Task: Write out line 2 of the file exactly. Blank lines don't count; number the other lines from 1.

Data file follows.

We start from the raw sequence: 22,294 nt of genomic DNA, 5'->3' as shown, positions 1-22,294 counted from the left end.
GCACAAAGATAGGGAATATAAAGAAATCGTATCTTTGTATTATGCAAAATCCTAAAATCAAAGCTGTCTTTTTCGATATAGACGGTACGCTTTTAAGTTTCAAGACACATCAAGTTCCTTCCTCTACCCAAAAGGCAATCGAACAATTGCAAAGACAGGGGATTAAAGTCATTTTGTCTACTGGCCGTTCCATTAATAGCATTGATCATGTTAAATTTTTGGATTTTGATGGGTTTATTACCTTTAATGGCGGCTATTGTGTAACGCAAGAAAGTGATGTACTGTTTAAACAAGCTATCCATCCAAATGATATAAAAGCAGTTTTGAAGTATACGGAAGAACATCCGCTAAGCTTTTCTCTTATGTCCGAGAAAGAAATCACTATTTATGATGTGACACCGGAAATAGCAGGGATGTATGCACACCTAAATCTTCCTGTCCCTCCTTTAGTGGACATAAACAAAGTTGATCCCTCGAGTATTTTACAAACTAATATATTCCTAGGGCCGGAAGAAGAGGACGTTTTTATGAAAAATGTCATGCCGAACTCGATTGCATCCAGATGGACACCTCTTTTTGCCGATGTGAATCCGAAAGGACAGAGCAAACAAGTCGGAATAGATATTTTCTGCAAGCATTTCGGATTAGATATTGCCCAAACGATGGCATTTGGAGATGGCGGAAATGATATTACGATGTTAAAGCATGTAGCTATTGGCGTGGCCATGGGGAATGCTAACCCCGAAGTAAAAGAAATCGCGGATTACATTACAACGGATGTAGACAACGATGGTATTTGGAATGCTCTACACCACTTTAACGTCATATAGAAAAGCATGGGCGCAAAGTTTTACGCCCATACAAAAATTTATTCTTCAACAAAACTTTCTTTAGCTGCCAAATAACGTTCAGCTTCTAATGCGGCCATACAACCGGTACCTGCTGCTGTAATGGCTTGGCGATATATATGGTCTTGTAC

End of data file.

GCACAAAGATAGGGAATATAAAGAAATCGTATCTTTGTATTATGCAAAATCCTAAAATCAAAGCTGTCTTTTTCGATATAGACGGTACGCTTTTAAGTTTCAAGACACATCAAGTTCCTTCCTCTACCCAAAAGGCAATCGAACAATTGCAAAGACAGGGGATTAAAGTCATTTTGTCTACTGGCCGTTCCATTAATAGCATTGATCATGTTAAATTTTTGGATTTTGATGGGTTTATTACCTTTAATGGCGGCTATTGTGTAACGCAAGAAAGTGATGTACTGTTTAAACAAGCTATCCATCCAAATGATATAAAAGCAGTTTTGAAGTATACGGAAGAACATCCGCTAAGCTTTTCTCTTATGTCCGAGAAAGAAATCACTATTTATGATGTGACACCGGAAATAGCAGGGATGTATGCACACCTAAATCTTCCTGTCCCTCCTTTAGTGGACATAAACAAAGTTGATCCCTCGAGTATTTTACAAACTAATATATTCCTAGGGCCGGAAGAAGAGGACGTTTTTATGAAAAATGTCATGCCGAACTCGATTGCATCCAGATGGACACCTCTTTTTGCCGATGTGAATCCGAAAGGACAGAGCAAACAAGTCGGAATAGATATTTTCTGCAAGCATTTCGGATTAGATATTGCCCAAACGATGGCATTTGGAGATGGCGGAAATGATATTACGATGTTAAAGCATGTAGCTATTGGCGTGGCCATGGGGAATGCTAACCCCGAAGTAAAAGAAATCGCGGATTACATTACAACGGATGTAGACAACGATGGTATTTGGAATGCTCTACACCACTTTAACGTCATATAGAAAAGCATGGGCGCAAAGTTTTACGCCCATACAAAAATTTATTCTTCAACAAAACTTTCTTTAGCTGCCAAATAACGTTCAGCTTCTAATGCGGCCATACAACCGGTACCTGCTGCTGTAATGGCTTGGCGATATATATGGTCTTGTAC